Making Footprints Not Blueprints

S06 Bonus Episode - Only Conjugate! That is the whole of my sermon - (Final episode of Series 6)

July 29, 2023 Andrew James Brown/Caute Season 6
Making Footprints Not Blueprints
S06 Bonus Episode - Only Conjugate! That is the whole of my sermon - (Final episode of Series 6)
Show Notes Transcript

The full text of this podcast can be found in the transcript of this edition or at the following link:

And here's a link to its appearance in The Idioticon, published by the Triarchy Press

Please feel to post any comments you have about this episode there.

Music, "New Heaven", written by Andrew J. Brown and played by Chris Ingham (piano), Paul Higgs (trumpet), Russ Morgan (drums) and Andrew J. Brown (double bass) 

Thanks for listening. Just to note that all the texts of these podcasts are available on my blog. You'll also find there a brief biography, info about my career as a musician, & some photography. Feel free to drop by & say hello. Email: caute.brown[at]

It’s that time of year when, thankfully, I am able to down tools for the month of August for some rest, recreation, re-thinking and restoration, And where that last word really means, re-story-ation. Consequently, it is likely that nothing will appear on this blog for the next month. 

So, dear readers, as always, I thank you for dropping by now and then to read one of my pieces, to look at the photos I have posted or, perhaps, even to listening to an episode of the podcast. And in all cases, your continued support is much appreciated, and I look forward to re-connecting with you again in September.

But, as a holding post/podcast for August, I reproduce a piece I wrote back in 2018 as an entry in the wonderfully named, The Idioticon, published by the Triarchy Press. I hope you enjoy it, not least of all because it encourages a certain kind of slowing down, not just for the summer, but for every day of our lives . . .


Only Conjugate! That is the whole of my sermon

(Click on this link to hear a recorded version of the following piece)

“Only connect! That was the whole of her sermon. Only connect the prose and the passion, and both will be exalted, and human love will be seen at its height. Live in fragments no longer. Only connect, and the beast and the monk, robbed of the isolation that is life to either, will die” (From Chapter XXII of E. M. Forster’s novel of 1910, “Howards End”).

Since they were published in 1910, Forster’s famous lines have been picked up, especially within left/liberal circles, as a rallying cry, not only for generally better connections to be made within society as a whole but, as his use of the words “prose and passion” suggest, it is also a plea for people to connect the rational and emotional aspects of their being. But is the rallying call “Only connect!” really the one that we need today?

The contemporary Italian philosopher, Franco “Bifo” Berardi, feels that “connection” in the modern digital age — and this caveat is important for we are no longer in 1910 — “connection” has become all about smooth, frictionless, punctual and repeat-able interactions; it’s all about creating compatibility between the machine and society’s various parts according to pre-established technical/societal standards; it’s all about speed of connection and about becoming highly responsive to fast flows of rapidly changing information. It is vital to see that, understood in this way, connection leaves “no margin for ambiguity in the exchange of messages, nor can intention be manifest though nuances” (“And: Phenomenolgy of the End,” Semiotext(e), MIT Press, 2015, p. 23). The power of the pre-determined code becomes utterly dominant. Given this, I’m sure all of us can see why the phrase “only connect” can, today, be received and promoted with gusto by certain sectors of industry and society.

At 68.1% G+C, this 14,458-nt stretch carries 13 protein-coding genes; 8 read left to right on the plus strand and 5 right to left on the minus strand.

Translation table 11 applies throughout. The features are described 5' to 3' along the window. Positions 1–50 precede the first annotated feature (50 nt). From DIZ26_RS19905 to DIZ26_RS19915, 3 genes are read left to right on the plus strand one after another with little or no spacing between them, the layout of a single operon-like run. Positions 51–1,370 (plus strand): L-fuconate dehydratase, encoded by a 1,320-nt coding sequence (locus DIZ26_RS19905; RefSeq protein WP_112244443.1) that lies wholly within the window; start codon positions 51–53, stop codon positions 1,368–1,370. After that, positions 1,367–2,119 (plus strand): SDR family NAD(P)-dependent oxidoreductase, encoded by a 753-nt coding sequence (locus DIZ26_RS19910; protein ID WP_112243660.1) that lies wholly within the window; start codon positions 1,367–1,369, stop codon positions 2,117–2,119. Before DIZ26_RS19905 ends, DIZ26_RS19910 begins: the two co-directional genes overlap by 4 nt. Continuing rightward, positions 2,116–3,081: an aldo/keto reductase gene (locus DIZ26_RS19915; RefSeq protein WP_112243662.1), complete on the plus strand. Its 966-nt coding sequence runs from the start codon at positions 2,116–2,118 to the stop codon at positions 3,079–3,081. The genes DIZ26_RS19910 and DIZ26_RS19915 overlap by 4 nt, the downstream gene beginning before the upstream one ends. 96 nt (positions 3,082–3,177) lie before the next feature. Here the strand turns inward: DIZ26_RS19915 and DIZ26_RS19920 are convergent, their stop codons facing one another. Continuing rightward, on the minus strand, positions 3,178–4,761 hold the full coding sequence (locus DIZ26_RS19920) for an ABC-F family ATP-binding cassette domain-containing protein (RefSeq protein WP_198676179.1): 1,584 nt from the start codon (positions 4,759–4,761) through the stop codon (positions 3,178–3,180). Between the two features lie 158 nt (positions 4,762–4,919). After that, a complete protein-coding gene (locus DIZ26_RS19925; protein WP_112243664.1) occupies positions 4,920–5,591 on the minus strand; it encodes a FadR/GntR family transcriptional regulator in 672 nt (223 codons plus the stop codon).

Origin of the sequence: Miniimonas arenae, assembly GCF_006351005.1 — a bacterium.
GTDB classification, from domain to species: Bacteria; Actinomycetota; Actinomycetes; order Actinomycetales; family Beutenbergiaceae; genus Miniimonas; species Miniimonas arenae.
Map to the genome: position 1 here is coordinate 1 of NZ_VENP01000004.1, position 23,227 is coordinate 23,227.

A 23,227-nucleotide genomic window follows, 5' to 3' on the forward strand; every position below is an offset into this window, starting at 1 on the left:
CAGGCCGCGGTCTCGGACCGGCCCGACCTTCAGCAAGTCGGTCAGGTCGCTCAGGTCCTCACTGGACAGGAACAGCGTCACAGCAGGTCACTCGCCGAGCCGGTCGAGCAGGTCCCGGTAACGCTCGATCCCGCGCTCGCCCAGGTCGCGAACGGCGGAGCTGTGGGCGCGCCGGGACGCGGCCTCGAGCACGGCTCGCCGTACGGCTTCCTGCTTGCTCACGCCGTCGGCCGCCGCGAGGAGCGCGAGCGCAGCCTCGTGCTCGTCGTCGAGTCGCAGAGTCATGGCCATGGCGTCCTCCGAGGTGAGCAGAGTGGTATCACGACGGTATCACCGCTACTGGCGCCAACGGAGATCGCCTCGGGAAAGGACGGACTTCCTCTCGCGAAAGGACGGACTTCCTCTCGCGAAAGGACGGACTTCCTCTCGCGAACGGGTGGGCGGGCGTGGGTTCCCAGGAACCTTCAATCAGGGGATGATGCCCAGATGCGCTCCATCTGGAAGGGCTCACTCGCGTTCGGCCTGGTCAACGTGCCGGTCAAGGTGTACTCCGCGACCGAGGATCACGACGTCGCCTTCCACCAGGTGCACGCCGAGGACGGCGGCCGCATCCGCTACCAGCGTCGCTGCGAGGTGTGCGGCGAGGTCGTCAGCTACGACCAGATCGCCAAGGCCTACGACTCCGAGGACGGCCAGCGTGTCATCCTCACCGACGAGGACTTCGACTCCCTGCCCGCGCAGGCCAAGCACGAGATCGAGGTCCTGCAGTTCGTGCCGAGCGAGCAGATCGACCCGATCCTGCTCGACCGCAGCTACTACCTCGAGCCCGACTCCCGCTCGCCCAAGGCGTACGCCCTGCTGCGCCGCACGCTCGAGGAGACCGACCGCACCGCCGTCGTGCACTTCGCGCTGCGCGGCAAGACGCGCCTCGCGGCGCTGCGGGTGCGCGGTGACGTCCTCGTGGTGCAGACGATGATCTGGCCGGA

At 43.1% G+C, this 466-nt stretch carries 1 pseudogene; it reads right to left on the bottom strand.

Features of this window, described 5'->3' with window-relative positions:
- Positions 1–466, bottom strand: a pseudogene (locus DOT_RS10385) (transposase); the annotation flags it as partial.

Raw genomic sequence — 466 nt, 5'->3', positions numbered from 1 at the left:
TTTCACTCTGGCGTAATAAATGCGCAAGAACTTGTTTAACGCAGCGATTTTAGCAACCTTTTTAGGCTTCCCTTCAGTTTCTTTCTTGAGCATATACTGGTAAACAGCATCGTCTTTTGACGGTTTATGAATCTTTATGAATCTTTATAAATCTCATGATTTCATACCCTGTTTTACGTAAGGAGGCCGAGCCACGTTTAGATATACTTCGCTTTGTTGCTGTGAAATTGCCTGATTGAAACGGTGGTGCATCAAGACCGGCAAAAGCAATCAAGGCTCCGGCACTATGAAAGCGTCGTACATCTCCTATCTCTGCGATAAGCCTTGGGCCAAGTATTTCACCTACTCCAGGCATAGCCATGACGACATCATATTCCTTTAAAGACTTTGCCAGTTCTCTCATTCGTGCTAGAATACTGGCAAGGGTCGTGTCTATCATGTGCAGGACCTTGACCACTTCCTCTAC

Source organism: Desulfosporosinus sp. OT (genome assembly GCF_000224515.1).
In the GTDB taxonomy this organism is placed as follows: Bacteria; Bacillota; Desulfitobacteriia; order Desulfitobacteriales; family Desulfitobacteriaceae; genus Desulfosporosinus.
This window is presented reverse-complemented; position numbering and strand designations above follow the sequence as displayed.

Most of us can see in one way or another that the digitization and automation of our world is beginning to stop us from engaging in something central to human-being, namely a deep involvement in the countless continuous processes of slow and deeply nuanced becoming.

But the way things are unfolding for most people today means there is set aside no time — nor are we being given the resources (financial and social) to set aside such time — to engage in a reflective interpretation of our world. There is only time for “connection” in order to facilitate the constant high-speed transmission of digital information.

This is why Bifo’s understanding of “conjunction” is so very helpful. Bifo suggests that conjunction is best thought of as being,

“. . . the meeting and fusion of round or irregular bodies that are continuously weaseling their way about without precision, repetition, or perfection” (ibid. p. 22)

And, as Bifo also writes:

“Conjunction . . . can be viewed as a way of becoming other. Singularities change when they conjoin, they become something other than what they were before, in the same way as love changes the lover or the conjunctive composition of a-signifying signs gives rise to the emergence of previously inexistent meaning” (ibid. p. 21).

And this, in turn, is why it seems to me that Phil Smith’s books, Mythogeography and Rethinking Mythogeography, are so helpful because they offer us a number of practical, creative, sustained, subversive and enjoyable ways to conjugate.

So, if I may dare, I’d like to re-present to you Forster’s famous words in a fashion suitable to our own age:

Only conjoin! That is the whole of my sermon.

Or, to pick a more evocative word with the same Latin root [iungere meaning “to join together, unite, yoke]:

Only conjugate! That is the whole of my sermon.